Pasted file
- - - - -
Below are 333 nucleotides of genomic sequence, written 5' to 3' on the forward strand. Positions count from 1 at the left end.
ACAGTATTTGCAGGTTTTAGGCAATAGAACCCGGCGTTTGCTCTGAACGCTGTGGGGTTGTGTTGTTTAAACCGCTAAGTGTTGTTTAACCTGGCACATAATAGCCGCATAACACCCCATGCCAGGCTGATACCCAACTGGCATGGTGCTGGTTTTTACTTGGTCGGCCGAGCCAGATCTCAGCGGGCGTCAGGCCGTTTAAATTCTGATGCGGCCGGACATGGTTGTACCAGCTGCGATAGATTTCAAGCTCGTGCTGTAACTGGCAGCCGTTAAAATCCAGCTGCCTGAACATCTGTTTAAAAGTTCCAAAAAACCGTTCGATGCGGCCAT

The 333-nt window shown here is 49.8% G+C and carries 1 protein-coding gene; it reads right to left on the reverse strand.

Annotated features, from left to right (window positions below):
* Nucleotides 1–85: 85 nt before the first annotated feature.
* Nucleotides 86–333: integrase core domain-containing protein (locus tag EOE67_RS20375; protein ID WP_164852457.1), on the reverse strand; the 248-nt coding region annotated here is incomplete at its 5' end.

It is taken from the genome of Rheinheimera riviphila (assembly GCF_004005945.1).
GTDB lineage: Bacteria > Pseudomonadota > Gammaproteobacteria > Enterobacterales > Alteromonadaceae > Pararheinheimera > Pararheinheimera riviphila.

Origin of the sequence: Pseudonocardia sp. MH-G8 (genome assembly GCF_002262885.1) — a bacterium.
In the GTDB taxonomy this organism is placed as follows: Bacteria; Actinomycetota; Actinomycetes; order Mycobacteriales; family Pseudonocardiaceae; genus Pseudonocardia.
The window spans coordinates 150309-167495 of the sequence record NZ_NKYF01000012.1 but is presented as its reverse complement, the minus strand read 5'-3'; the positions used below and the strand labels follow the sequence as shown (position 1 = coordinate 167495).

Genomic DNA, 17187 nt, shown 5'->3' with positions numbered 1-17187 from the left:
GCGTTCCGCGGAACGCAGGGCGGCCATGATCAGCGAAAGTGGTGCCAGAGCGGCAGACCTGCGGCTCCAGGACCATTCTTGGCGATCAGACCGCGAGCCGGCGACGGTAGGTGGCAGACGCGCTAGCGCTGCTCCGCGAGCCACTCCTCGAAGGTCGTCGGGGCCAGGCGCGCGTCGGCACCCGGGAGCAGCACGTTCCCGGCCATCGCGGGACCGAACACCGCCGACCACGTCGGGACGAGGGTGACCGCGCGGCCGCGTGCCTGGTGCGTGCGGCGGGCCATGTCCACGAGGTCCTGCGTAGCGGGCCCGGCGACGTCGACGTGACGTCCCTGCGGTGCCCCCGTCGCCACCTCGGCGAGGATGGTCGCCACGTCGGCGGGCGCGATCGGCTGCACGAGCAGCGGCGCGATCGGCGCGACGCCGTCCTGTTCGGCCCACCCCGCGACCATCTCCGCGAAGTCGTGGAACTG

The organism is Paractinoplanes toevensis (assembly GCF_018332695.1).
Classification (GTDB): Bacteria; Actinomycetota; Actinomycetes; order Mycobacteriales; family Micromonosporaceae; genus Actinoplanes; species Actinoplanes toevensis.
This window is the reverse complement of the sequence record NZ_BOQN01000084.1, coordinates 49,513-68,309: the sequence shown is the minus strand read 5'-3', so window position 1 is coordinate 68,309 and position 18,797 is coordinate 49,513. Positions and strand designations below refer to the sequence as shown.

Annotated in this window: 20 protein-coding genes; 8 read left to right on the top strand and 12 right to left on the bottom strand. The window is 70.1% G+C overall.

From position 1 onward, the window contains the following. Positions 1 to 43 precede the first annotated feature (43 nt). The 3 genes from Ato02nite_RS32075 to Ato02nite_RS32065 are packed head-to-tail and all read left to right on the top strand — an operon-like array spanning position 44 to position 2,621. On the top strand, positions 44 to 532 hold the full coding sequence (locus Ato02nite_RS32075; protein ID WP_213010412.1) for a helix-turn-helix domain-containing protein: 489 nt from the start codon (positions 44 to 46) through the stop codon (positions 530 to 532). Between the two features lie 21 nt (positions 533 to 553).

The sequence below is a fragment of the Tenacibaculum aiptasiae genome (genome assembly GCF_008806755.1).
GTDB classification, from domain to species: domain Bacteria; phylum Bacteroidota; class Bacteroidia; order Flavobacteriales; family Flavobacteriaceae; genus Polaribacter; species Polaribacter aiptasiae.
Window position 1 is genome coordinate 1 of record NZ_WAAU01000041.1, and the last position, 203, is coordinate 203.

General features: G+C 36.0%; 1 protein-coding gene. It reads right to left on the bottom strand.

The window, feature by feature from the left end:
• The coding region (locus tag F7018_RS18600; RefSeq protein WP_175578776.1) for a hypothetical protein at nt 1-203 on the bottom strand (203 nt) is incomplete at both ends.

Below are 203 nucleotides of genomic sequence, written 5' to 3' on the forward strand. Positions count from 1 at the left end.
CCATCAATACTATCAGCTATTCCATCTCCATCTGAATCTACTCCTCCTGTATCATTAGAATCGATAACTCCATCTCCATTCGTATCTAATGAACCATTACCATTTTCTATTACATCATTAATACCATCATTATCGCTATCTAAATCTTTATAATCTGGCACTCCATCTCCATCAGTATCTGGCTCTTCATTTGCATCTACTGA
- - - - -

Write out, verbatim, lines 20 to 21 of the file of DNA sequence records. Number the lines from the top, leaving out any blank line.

GTDB classification, from domain to species: domain Bacteria; phylum Bacteroidota; class Bacteroidia; order Flavobacteriales; family Flavobacteriaceae; genus Polaribacter; species Polaribacter aiptasiae.
Window position 1 is genome coordinate 1 of record NZ_WAAU01000041.1, and the last position, 203, is coordinate 203.